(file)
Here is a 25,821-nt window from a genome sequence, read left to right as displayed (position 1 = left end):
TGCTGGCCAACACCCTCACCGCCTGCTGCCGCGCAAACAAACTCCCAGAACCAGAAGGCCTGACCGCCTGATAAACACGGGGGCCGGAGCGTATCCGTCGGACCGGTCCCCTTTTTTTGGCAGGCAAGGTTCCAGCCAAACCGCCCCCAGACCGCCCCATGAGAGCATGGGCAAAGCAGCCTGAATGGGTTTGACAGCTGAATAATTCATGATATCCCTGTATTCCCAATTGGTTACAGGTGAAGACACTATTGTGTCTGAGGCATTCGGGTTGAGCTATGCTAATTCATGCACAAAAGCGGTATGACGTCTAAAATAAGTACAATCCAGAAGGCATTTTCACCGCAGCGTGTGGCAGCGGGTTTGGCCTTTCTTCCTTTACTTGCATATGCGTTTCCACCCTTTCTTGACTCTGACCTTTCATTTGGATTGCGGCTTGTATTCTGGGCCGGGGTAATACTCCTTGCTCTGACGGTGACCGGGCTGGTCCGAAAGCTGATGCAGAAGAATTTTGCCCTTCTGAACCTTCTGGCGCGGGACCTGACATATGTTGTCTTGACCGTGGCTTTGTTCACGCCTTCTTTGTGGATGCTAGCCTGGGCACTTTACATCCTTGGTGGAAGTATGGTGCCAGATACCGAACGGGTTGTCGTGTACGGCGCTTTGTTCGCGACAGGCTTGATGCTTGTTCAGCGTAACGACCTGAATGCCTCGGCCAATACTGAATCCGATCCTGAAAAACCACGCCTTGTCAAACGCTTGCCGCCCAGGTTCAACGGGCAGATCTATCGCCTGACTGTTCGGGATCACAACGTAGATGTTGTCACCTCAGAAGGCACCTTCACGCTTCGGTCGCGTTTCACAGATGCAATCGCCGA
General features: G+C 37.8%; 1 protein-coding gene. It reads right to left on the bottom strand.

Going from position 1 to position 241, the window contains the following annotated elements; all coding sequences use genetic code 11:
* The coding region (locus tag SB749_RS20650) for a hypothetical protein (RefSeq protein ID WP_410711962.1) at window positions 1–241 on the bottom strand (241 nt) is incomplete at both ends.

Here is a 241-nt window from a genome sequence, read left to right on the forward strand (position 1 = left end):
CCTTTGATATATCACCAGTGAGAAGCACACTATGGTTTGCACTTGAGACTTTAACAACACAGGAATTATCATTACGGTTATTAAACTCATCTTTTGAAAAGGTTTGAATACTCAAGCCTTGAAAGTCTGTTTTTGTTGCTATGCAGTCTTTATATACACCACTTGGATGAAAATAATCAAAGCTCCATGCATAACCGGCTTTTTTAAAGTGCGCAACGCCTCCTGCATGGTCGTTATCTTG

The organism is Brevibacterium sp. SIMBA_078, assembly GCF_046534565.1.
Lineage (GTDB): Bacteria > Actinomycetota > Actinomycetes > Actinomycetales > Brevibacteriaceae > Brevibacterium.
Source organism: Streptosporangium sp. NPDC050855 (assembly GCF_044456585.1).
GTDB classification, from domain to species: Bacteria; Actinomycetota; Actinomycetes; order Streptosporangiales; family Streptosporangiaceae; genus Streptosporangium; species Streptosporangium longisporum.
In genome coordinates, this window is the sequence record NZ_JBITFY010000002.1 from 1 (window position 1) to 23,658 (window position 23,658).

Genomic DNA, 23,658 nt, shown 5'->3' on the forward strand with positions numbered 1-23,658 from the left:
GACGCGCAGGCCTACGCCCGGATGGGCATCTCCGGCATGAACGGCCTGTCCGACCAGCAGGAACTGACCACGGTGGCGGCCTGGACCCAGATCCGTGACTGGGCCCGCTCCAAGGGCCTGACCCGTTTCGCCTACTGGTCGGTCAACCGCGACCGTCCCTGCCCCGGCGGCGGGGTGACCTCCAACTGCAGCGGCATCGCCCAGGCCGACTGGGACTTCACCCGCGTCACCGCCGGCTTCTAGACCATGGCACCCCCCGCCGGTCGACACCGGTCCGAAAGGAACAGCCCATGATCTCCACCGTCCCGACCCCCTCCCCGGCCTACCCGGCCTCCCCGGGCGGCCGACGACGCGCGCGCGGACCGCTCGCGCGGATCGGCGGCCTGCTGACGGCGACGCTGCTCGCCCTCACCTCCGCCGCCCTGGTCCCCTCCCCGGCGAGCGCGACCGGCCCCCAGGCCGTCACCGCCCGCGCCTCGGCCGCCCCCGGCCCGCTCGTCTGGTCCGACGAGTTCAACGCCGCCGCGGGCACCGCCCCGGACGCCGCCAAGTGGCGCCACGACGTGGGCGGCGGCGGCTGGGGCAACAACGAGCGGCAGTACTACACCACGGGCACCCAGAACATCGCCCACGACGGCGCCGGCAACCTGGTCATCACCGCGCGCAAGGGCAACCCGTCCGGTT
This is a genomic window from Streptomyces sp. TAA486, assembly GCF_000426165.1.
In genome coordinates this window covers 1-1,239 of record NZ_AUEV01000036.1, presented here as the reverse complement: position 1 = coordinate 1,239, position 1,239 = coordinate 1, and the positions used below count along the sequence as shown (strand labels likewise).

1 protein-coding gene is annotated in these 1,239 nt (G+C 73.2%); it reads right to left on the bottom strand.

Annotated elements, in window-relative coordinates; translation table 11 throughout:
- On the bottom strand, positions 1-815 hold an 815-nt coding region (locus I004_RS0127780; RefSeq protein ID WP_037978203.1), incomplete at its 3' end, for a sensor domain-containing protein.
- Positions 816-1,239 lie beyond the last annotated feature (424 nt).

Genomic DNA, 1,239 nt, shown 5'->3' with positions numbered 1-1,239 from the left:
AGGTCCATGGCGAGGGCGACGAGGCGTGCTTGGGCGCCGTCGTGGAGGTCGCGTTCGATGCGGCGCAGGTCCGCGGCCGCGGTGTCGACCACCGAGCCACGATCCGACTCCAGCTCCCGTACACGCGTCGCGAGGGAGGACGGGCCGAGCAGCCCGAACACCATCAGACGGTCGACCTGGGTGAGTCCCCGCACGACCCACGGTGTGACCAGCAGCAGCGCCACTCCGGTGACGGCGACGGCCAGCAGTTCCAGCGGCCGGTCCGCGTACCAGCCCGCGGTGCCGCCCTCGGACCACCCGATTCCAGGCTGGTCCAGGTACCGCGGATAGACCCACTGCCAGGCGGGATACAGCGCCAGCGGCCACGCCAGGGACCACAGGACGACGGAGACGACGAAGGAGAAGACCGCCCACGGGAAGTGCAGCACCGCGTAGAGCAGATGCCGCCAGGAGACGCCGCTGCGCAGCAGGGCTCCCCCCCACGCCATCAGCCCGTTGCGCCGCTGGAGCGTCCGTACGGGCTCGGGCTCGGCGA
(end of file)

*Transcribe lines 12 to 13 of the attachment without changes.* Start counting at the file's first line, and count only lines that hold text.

In genome coordinates, this window is the sequence record NZ_JBITFY010000002.1 from 1 (window position 1) to 23,658 (window position 23,658).

Genomic DNA, 23,658 nt, shown 5'->3' on the forward strand with positions numbered 1-23,658 from the left: